Office (2015)


There’s something very creepy about office spaces. The bland conformity takes on a sinister hue after a while. Endless rows of cubicles provide an equally endless supply of hiding places, flickering lights blink off just long enough to allow someone to draw near, and with fully stocked stationary supplies, potentially murderous weaponry is never far from reach. South Korean director Hong Won-Chan gleefully plays with this in Office, a routine slasher that proves rather effective at generating fear.

The two genres South Korean cinema excels at are crime and horror. Both enter the mix here. The film opens with a horrific murder. Kim Byung-Guk (Bae Seong-Woo) returns home and batters his family to death with a hammer. Disappearing from the scene, he quickly becomes the most wanted fugitive in Seoul. The next day, police officer Choi Jong-Hoon (Park Sung-Woong) arrives at the office to interview Kim’s colleagues. It some becomes apparent they are covering something up. Only the intern Lee Mirae (Ko A-Sung) even slightly concedes things might not be what they seem.

What starts out all police procedural shifts when CCTV footage of Kim returning to the office is discovered. There’s no corresponding tape of him leaving. Police forces soon converge to search the building. At least they would if the company hadn’t have threatened legal action, terrified of being associated with the crime. With this slightly incredulous set-up in place, the bodies soon start to stack up, the regularity increased by everyone’s tendency to work late and alone. They all drive themselves so hard I can’t help wondering if the staff might welcome the blessed realise from corporate strategising that comes with a quick knife to the chest. Or rope round the neck. Or tumble from the window.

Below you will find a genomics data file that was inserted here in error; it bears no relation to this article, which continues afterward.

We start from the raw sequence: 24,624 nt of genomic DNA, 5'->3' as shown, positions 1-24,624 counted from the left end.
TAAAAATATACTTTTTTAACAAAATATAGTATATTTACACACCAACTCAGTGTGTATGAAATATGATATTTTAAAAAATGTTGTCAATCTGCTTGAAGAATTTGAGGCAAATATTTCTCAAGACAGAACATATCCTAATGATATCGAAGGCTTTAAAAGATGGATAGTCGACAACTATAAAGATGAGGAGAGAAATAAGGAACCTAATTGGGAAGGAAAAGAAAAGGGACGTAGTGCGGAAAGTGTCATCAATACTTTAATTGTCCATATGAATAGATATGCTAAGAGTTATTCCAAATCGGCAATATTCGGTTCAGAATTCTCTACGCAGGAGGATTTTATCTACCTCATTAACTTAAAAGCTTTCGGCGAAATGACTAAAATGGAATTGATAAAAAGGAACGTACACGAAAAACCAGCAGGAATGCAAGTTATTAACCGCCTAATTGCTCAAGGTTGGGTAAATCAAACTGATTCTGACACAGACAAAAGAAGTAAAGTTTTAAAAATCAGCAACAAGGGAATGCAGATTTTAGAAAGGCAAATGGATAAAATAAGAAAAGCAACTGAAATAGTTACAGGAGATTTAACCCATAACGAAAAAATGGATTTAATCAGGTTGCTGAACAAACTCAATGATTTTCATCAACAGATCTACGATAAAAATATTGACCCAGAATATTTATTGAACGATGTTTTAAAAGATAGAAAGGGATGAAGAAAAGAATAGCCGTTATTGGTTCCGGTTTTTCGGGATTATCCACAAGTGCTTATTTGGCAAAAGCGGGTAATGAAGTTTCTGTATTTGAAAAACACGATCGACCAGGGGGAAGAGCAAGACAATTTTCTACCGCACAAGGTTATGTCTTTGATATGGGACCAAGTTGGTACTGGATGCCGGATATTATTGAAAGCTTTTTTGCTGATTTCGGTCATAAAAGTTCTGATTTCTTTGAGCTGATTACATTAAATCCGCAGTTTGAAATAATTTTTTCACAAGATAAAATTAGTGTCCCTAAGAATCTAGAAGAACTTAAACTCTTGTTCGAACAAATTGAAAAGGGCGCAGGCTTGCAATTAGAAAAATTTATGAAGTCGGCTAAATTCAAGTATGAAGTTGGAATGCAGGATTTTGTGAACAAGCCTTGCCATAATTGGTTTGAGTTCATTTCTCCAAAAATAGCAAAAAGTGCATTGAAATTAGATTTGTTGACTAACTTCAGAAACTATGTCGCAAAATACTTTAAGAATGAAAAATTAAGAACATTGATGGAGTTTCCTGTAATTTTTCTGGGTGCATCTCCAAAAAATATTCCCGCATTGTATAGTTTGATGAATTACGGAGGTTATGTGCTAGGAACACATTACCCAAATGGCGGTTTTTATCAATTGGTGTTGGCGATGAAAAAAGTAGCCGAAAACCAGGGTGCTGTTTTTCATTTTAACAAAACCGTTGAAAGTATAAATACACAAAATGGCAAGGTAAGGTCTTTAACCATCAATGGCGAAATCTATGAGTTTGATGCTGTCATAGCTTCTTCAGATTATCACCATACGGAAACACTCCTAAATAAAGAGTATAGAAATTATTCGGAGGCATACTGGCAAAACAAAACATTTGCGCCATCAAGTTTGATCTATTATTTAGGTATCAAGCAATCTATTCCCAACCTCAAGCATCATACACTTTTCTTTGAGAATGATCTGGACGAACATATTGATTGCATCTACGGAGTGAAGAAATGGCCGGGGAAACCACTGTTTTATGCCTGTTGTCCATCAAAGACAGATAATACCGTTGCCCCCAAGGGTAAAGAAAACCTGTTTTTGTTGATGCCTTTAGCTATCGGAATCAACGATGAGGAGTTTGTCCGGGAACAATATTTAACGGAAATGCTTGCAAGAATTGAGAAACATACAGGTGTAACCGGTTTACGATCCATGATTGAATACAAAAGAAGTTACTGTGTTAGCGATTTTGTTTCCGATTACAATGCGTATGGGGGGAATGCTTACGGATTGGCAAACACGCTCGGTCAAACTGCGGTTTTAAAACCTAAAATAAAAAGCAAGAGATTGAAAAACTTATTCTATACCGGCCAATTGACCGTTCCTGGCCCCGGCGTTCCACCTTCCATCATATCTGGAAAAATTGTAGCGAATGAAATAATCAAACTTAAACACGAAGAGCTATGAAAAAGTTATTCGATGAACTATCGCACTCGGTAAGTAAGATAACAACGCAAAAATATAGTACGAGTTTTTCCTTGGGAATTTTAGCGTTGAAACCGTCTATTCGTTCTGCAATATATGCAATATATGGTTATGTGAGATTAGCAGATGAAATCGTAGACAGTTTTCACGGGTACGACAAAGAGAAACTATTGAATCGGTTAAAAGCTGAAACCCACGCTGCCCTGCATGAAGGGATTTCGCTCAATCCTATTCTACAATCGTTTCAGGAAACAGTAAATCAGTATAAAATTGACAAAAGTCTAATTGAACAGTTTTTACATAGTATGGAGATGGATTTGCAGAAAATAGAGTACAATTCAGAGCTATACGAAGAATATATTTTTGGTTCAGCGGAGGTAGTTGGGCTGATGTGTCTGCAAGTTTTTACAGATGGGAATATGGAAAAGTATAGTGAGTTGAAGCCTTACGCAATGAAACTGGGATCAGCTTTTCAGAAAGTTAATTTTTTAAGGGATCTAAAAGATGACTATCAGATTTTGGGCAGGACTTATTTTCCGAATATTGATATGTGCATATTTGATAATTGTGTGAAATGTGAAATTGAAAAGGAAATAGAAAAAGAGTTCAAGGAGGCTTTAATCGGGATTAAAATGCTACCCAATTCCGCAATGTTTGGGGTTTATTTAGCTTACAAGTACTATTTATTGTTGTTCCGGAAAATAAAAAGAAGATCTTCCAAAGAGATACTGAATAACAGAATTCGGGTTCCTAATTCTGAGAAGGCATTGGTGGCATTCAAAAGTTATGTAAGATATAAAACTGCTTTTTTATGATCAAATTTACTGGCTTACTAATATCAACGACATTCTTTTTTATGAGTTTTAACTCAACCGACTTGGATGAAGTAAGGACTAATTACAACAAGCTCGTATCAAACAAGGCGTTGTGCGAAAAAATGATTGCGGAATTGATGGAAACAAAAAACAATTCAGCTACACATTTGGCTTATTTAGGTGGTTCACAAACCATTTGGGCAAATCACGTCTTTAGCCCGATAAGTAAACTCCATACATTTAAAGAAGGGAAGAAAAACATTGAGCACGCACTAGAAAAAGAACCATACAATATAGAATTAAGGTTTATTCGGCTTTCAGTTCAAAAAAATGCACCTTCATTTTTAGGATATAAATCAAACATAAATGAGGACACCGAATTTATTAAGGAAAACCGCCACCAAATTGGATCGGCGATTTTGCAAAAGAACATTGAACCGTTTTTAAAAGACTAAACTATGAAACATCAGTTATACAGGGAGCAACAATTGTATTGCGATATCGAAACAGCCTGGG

There’s nothing particularly memorable about the carnage to follow, and the characters, all quickly sketched cut-outs, don’t offer much in the way of a friendly face to root for. Even the final revelation looms into sight far earlier than acceptable. Still, however much it resembles a genre assembly line, Office does provide a healthy dose of entertainment. Hong also throws a few nice touches into the mix to add a little extra spice. The bizarre satisfaction inspired by Kim’s knife pops up on several occasions, and team meetings are livened up by some pretty extreme ranting.

Office won’t stay in the memory for long, nor does it particularly aspire to. It looks like a routine slasher, behaves like a routine slasher, and scares like one as well. That’s enough.

Director: Won-Chan Hong
Stars: Sung-Woo Bae, Eui-sung Kim, Ah-sung Ko
Country: South Korea

Film Rating: ★★★☆☆

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